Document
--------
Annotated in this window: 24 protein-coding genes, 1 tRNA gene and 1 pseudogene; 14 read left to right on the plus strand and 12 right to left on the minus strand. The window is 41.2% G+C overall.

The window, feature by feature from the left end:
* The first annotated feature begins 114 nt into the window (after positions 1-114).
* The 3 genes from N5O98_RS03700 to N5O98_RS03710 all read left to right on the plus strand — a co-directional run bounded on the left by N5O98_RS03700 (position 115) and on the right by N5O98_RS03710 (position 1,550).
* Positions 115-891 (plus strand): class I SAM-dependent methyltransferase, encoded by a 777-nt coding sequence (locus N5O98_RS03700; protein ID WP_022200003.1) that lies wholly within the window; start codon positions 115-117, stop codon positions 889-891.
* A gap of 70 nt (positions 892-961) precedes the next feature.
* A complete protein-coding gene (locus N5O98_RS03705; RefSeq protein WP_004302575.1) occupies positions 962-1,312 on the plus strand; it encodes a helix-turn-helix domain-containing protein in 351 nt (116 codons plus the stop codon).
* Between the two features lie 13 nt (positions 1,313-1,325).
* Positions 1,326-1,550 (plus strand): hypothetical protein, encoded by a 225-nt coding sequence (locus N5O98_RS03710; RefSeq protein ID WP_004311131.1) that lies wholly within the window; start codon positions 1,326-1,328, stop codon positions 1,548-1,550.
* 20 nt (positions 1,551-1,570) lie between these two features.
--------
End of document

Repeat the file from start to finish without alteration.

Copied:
Annotated in this window: 24 protein-coding genes, 1 tRNA gene and 1 pseudogene; 14 read left to right on the plus strand and 12 right to left on the minus strand. The window is 41.2% G+C overall.

The window, feature by feature from the left end:
* The first annotated feature begins 114 nt into the window (after positions 1-114).
* The 3 genes from N5O98_RS03700 to N5O98_RS03710 all read left to right on the plus strand — a co-directional run bounded on the left by N5O98_RS03700 (position 115) and on the right by N5O98_RS03710 (position 1,550).
* Positions 115-891 (plus strand): class I SAM-dependent methyltransferase, encoded by a 777-nt coding sequence (locus N5O98_RS03700; protein ID WP_022200003.1) that lies wholly within the window; start codon positions 115-117, stop codon positions 889-891.
* A gap of 70 nt (positions 892-961) precedes the next feature.
* A complete protein-coding gene (locus N5O98_RS03705; RefSeq protein WP_004302575.1) occupies positions 962-1,312 on the plus strand; it encodes a helix-turn-helix domain-containing protein in 351 nt (116 codons plus the stop codon).
* Between the two features lie 13 nt (positions 1,313-1,325).
* Positions 1,326-1,550 (plus strand): hypothetical protein, encoded by a 225-nt coding sequence (locus N5O98_RS03710; RefSeq protein ID WP_004311131.1) that lies wholly within the window; start codon positions 1,326-1,328, stop codon positions 1,548-1,550.
* 20 nt (positions 1,551-1,570) lie between these two features.